By Maddy Tanis
Careers in the sciences, technology, engineering, and mathematics are fields that are traditionally dominated by males, but the GEMS (Girls in Engineering, Math, and Science) fair this past Saturday, May 30, aimed to change that. The fair, held at Western Washington University, aimed to introduce young girls to science, technology, engineering, and mathematics (STEM) fields and encourage them to pursue futures in these industries.
WWU Sustainability, Women in Energy Network, and WWU Women in Physics were among numerous clubs that had displays at the fair.
Andrea Antrim, 23, a student at Western, said “I’m finishing up my master’s degree in education at Western, and I see girls think ‘I can’t do that.’”
Antrim explained how STEM careers can seem intimidating to young girls, but having events like the GEMS fair can be very beneficial to get them excited about something when they are young.
Former NASA astronaut Wendy Lawrence, 55, was among a number of speakers and presentations at the event, which filled three floors of Western’s west academic building.
Lawrence spoke about the science and engineering that is done on the space station, and how these studies are applied to being an astronaut.
“We’re studying how fluids act in space in the absence of gravity,” said Lawrence. “We [even] figured out how to drink coffee from a cup!”
They used to have to have a cup of coffee out of a bag, she added, and the taste just was not the same.
“We can use capillary flow to get it to the astronaut’s mouth so they can have a real cup of coffee,” she said.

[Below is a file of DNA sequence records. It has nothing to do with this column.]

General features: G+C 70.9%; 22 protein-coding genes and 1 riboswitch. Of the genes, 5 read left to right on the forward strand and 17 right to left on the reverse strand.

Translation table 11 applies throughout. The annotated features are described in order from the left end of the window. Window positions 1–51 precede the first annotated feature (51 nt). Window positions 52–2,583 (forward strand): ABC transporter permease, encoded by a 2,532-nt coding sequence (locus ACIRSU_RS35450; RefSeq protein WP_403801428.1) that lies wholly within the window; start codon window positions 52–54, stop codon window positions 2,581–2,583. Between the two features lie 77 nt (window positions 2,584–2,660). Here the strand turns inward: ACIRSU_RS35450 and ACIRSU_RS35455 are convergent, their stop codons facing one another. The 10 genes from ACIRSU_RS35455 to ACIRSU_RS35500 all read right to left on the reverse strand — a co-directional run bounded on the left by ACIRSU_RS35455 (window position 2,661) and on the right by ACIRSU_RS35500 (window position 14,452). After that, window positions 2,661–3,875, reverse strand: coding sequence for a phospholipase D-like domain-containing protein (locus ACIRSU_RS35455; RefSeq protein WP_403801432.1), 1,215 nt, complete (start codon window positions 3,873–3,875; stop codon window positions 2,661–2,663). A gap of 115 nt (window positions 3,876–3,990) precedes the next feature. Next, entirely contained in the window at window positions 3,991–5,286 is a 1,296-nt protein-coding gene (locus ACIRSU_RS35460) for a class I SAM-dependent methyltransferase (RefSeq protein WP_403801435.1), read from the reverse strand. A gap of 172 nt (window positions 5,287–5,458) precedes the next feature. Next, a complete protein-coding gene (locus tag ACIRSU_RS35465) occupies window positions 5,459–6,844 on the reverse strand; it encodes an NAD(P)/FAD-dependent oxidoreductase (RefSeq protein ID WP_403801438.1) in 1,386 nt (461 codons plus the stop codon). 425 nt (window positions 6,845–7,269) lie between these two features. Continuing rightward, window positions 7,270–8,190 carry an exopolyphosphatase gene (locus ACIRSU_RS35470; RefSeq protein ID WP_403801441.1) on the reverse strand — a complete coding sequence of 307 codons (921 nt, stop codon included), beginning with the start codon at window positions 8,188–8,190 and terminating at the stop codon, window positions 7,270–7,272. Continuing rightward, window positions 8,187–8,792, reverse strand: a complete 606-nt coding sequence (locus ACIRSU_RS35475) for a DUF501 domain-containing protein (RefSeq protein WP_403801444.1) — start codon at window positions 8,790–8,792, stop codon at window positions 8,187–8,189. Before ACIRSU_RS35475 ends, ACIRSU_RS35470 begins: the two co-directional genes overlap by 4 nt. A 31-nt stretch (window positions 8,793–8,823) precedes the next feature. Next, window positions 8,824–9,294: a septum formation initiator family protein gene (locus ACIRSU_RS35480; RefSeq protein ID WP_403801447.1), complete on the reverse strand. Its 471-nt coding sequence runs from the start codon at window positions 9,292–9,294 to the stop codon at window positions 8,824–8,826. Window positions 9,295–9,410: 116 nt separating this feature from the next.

Various clubs at Western and women in STEM careers in the local community presented as well.
“As a person that works at Western, it’s an area that needs a lot more interest, and a lot of people are excited about it,” said Juliet Holzknecht, 27, who works in the summer programs department at WWU. “Having an event that inspires youth is a great thing.”
In addition to the lectures and demonstrations, displays were set up throughout the fair.
Shannon Point Marine Center (SPMC), a research center based out of Anacortes, was at the GEMS fair to teach youth about what they work on.
The center supplements Western’s marine sciences program. Their research includes things like microscopic plankton and biochemical studies of giant kelp.
Measurements of water quality on a set basis, temperature of water, water salinity, dissolved oxygen, pH of the water, and nutrient concentrations are the kinds of data that the center collects regularly in order to conduct their research projects.
This research has resulted in publications in scientific peer-reviewed journals, and the girls attending the fair experienced a sample of the same type of work when stopping by the SPMC station.
Dana Eckert, who studies environmental science at Western, explained how they were running their station. There was a slide show displaying women who work at the center and facts about them.
The children told volunteers about what they had learned, then moved on to an interactive station which was a “representation of taking deep sea samples, and then look at it through a microscope,” explained Eckert.
There were white boards placed sporadically throughout the fair, with different phrases written on them such as “My prediction about Bellingham in 2115 is…”, “I wonder…”, and “when I grow up, I want to be….” Children wrote their answers when walking by.
A silent auction also took place at the event. The proceeds of this went to the youth programs scholarship fund, which will be awarded to young girls hoping to attend Odyssey of Science and Arts, a summer camp held at Western.